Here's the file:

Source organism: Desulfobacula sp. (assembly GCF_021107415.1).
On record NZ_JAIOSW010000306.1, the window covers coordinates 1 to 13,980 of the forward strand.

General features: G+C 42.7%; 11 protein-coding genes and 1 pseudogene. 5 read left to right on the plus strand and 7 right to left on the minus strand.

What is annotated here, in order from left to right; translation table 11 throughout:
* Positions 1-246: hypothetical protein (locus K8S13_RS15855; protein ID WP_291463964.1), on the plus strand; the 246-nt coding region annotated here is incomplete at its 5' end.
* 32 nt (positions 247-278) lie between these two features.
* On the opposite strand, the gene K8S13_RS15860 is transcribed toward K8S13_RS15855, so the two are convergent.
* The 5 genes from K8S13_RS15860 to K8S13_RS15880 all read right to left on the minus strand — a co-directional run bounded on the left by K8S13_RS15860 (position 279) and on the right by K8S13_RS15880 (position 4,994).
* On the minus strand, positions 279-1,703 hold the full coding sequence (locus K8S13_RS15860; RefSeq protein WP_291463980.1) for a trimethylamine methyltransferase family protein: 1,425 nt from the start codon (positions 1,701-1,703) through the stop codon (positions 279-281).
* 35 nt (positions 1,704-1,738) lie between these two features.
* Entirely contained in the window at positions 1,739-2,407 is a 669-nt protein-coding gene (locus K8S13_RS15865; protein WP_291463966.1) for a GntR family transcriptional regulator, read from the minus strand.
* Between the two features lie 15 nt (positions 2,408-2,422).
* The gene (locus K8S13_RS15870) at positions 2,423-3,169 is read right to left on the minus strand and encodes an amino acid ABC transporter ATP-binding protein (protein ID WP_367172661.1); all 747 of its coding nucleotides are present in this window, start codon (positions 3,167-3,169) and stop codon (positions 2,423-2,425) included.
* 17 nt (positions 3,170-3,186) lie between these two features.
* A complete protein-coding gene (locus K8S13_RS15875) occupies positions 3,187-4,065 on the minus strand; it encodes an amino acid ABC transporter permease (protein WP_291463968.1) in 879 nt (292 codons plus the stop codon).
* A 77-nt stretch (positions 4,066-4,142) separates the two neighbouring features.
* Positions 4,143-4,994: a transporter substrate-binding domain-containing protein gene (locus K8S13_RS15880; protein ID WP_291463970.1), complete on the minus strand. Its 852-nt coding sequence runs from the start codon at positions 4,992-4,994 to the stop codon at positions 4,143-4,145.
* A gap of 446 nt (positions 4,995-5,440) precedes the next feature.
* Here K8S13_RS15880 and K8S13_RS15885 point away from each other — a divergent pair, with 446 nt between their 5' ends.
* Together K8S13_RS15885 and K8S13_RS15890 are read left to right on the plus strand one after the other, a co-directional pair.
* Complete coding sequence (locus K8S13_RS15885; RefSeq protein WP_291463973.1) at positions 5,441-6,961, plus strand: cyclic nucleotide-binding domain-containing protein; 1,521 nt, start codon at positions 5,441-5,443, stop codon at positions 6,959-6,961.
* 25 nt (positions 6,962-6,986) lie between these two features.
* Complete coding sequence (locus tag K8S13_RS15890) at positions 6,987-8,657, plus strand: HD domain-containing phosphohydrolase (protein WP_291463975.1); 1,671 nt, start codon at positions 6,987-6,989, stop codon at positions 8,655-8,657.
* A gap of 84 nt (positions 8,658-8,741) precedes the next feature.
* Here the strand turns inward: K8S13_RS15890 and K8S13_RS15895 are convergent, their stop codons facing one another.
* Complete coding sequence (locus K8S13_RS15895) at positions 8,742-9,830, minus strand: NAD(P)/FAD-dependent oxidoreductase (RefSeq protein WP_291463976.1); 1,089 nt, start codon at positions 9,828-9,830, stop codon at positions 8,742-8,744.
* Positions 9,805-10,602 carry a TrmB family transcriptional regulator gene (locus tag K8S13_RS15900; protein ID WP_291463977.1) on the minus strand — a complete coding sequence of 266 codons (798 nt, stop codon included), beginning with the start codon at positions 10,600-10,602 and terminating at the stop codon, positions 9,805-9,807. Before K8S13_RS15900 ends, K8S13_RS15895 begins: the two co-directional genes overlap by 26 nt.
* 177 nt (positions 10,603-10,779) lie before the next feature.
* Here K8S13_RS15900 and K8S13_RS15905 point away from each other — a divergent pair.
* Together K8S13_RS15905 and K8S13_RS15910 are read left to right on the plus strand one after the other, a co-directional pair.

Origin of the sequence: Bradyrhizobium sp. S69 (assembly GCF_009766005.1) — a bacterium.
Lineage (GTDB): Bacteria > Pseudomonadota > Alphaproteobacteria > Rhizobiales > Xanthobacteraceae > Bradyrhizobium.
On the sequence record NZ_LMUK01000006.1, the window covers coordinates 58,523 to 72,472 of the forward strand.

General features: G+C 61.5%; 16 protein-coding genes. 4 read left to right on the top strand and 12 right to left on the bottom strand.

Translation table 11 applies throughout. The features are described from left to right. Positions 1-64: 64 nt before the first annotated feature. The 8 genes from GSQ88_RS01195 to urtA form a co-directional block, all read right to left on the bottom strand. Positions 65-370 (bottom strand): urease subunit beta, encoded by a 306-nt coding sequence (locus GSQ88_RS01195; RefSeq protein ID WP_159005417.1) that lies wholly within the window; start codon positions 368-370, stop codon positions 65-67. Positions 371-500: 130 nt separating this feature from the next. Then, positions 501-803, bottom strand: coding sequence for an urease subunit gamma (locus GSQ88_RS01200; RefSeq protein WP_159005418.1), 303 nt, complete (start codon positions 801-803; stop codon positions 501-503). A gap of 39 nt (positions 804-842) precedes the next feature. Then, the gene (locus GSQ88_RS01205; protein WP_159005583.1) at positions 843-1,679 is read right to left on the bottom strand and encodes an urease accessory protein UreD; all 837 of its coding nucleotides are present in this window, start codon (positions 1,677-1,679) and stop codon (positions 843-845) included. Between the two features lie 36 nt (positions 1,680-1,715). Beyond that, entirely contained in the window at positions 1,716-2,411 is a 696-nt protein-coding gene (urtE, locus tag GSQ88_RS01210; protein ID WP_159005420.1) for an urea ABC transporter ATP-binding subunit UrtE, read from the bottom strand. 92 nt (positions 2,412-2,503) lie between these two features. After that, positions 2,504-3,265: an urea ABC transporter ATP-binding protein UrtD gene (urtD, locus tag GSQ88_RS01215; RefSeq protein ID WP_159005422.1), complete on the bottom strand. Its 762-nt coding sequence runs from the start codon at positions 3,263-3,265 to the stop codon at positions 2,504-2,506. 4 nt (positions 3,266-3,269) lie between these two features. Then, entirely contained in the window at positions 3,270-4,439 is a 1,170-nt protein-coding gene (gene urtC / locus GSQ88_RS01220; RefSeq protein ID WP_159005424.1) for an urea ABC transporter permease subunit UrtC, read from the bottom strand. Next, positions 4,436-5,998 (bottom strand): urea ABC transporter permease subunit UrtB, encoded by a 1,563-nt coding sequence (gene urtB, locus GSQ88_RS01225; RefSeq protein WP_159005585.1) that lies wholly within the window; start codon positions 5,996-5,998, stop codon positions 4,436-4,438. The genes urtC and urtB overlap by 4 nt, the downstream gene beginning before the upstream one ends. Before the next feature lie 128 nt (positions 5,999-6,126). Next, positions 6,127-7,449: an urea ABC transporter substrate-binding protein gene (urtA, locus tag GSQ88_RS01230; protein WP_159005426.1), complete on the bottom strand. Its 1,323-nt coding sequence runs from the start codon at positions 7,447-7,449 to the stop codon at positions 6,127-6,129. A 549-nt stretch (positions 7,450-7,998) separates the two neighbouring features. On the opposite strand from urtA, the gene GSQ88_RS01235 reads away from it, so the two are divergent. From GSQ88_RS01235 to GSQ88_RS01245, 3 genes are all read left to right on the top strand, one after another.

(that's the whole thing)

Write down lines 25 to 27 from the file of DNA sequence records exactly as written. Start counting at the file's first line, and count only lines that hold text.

* Here the strand turns inward: K8S13_RS15890 and K8S13_RS15895 are convergent, their stop codons facing one another.
* Complete coding sequence (locus K8S13_RS15895) at positions 8,742-9,830, minus strand: NAD(P)/FAD-dependent oxidoreductase (RefSeq protein WP_291463976.1); 1,089 nt, start codon at positions 9,828-9,830, stop codon at positions 8,742-8,744.
* Positions 9,805-10,602 carry a TrmB family transcriptional regulator gene (locus tag K8S13_RS15900; protein ID WP_291463977.1) on the minus strand — a complete coding sequence of 266 codons (798 nt, stop codon included), beginning with the start codon at positions 10,600-10,602 and terminating at the stop codon, positions 9,805-9,807. Before K8S13_RS15900 ends, K8S13_RS15895 begins: the two co-directional genes overlap by 26 nt.